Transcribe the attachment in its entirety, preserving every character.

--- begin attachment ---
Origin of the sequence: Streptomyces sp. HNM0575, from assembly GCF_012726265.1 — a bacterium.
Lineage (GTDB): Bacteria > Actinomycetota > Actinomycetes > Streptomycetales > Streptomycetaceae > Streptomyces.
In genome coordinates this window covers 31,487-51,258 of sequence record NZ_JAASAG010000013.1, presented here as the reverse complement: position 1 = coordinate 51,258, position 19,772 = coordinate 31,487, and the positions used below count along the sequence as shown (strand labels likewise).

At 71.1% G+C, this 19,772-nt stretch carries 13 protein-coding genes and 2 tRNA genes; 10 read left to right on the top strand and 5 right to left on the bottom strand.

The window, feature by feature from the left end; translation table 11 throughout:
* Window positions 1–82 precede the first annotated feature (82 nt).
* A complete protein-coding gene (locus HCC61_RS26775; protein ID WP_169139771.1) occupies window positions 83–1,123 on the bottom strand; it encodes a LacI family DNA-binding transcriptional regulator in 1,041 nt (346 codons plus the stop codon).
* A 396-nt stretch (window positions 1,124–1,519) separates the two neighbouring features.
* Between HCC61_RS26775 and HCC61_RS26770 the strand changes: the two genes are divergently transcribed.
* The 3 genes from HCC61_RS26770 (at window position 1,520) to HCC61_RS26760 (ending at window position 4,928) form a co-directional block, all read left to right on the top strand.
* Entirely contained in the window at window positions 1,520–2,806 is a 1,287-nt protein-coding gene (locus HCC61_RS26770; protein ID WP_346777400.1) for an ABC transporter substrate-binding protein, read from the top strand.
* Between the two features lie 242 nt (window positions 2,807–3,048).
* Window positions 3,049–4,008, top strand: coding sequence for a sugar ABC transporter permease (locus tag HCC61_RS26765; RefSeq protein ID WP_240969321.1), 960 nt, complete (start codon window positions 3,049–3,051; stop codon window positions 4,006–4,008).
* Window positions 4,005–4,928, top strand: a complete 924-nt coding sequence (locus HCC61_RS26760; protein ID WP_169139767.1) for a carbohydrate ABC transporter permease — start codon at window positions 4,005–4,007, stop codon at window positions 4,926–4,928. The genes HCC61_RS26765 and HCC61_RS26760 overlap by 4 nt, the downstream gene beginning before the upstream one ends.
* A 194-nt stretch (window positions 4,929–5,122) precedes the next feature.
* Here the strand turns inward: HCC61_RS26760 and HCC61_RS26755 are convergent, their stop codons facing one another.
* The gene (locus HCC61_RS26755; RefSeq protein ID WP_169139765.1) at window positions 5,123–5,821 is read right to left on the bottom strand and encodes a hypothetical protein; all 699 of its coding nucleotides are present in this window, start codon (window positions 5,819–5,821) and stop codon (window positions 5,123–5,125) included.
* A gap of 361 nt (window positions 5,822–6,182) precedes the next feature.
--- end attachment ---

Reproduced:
Origin of the sequence: Streptomyces sp. HNM0575, from assembly GCF_012726265.1 — a bacterium.
Lineage (GTDB): Bacteria > Actinomycetota > Actinomycetes > Streptomycetales > Streptomycetaceae > Streptomyces.
In genome coordinates this window covers 31,487-51,258 of sequence record NZ_JAASAG010000013.1, presented here as the reverse complement: position 1 = coordinate 51,258, position 19,772 = coordinate 31,487, and the positions used below count along the sequence as shown (strand labels likewise).

At 71.1% G+C, this 19,772-nt stretch carries 13 protein-coding genes and 2 tRNA genes; 10 read left to right on the top strand and 5 right to left on the bottom strand.

The window, feature by feature from the left end; translation table 11 throughout:
* Window positions 1–82 precede the first annotated feature (82 nt).
* A complete protein-coding gene (locus HCC61_RS26775; protein ID WP_169139771.1) occupies window positions 83–1,123 on the bottom strand; it encodes a LacI family DNA-binding transcriptional regulator in 1,041 nt (346 codons plus the stop codon).
* A 396-nt stretch (window positions 1,124–1,519) separates the two neighbouring features.
* Between HCC61_RS26775 and HCC61_RS26770 the strand changes: the two genes are divergently transcribed.
* The 3 genes from HCC61_RS26770 (at window position 1,520) to HCC61_RS26760 (ending at window position 4,928) form a co-directional block, all read left to right on the top strand.
* Entirely contained in the window at window positions 1,520–2,806 is a 1,287-nt protein-coding gene (locus HCC61_RS26770; protein ID WP_346777400.1) for an ABC transporter substrate-binding protein, read from the top strand.
* Between the two features lie 242 nt (window positions 2,807–3,048).
* Window positions 3,049–4,008, top strand: coding sequence for a sugar ABC transporter permease (locus tag HCC61_RS26765; RefSeq protein ID WP_240969321.1), 960 nt, complete (start codon window positions 3,049–3,051; stop codon window positions 4,006–4,008).
* Window positions 4,005–4,928, top strand: a complete 924-nt coding sequence (locus HCC61_RS26760; protein ID WP_169139767.1) for a carbohydrate ABC transporter permease — start codon at window positions 4,005–4,007, stop codon at window positions 4,926–4,928. The genes HCC61_RS26765 and HCC61_RS26760 overlap by 4 nt, the downstream gene beginning before the upstream one ends.
* A 194-nt stretch (window positions 4,929–5,122) precedes the next feature.
* Here the strand turns inward: HCC61_RS26760 and HCC61_RS26755 are convergent, their stop codons facing one another.
* The gene (locus HCC61_RS26755; RefSeq protein ID WP_169139765.1) at window positions 5,123–5,821 is read right to left on the bottom strand and encodes a hypothetical protein; all 699 of its coding nucleotides are present in this window, start codon (window positions 5,819–5,821) and stop codon (window positions 5,123–5,125) included.
* A gap of 361 nt (window positions 5,822–6,182) precedes the next feature.